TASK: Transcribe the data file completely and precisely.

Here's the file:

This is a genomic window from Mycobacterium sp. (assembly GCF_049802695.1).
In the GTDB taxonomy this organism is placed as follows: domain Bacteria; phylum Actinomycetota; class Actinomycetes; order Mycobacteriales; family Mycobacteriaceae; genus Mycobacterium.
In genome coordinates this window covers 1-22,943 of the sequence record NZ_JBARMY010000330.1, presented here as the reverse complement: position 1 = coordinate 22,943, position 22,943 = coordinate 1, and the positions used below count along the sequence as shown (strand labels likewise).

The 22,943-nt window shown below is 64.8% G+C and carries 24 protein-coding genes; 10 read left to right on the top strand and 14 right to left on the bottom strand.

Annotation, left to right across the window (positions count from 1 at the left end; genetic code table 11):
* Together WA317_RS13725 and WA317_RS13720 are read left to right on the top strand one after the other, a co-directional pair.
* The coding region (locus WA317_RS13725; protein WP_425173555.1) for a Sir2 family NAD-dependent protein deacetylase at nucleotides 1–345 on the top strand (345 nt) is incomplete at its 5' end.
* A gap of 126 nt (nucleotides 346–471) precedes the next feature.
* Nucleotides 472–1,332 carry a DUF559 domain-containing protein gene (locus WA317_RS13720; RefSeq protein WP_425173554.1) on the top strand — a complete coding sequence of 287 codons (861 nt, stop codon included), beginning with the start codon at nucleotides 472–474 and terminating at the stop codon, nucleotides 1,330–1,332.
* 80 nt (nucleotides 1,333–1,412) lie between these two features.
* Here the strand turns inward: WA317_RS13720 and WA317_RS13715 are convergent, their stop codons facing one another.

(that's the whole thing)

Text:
This is a genomic window from Mycobacterium sp. (assembly GCF_049802695.1).
In the GTDB taxonomy this organism is placed as follows: domain Bacteria; phylum Actinomycetota; class Actinomycetes; order Mycobacteriales; family Mycobacteriaceae; genus Mycobacterium.
In genome coordinates this window covers 1-22,943 of the sequence record NZ_JBARMY010000330.1, presented here as the reverse complement: position 1 = coordinate 22,943, position 22,943 = coordinate 1, and the positions used below count along the sequence as shown (strand labels likewise).

The 22,943-nt window shown below is 64.8% G+C and carries 24 protein-coding genes; 10 read left to right on the top strand and 14 right to left on the bottom strand.

Annotation, left to right across the window (positions count from 1 at the left end; genetic code table 11):
* Together WA317_RS13725 and WA317_RS13720 are read left to right on the top strand one after the other, a co-directional pair.
* The coding region (locus WA317_RS13725; protein WP_425173555.1) for a Sir2 family NAD-dependent protein deacetylase at nucleotides 1–345 on the top strand (345 nt) is incomplete at its 5' end.
* A gap of 126 nt (nucleotides 346–471) precedes the next feature.
* Nucleotides 472–1,332 carry a DUF559 domain-containing protein gene (locus WA317_RS13720; RefSeq protein WP_425173554.1) on the top strand — a complete coding sequence of 287 codons (861 nt, stop codon included), beginning with the start codon at nucleotides 472–474 and terminating at the stop codon, nucleotides 1,330–1,332.
* 80 nt (nucleotides 1,333–1,412) lie between these two features.
* Here the strand turns inward: WA317_RS13720 and WA317_RS13715 are convergent, their stop codons facing one another.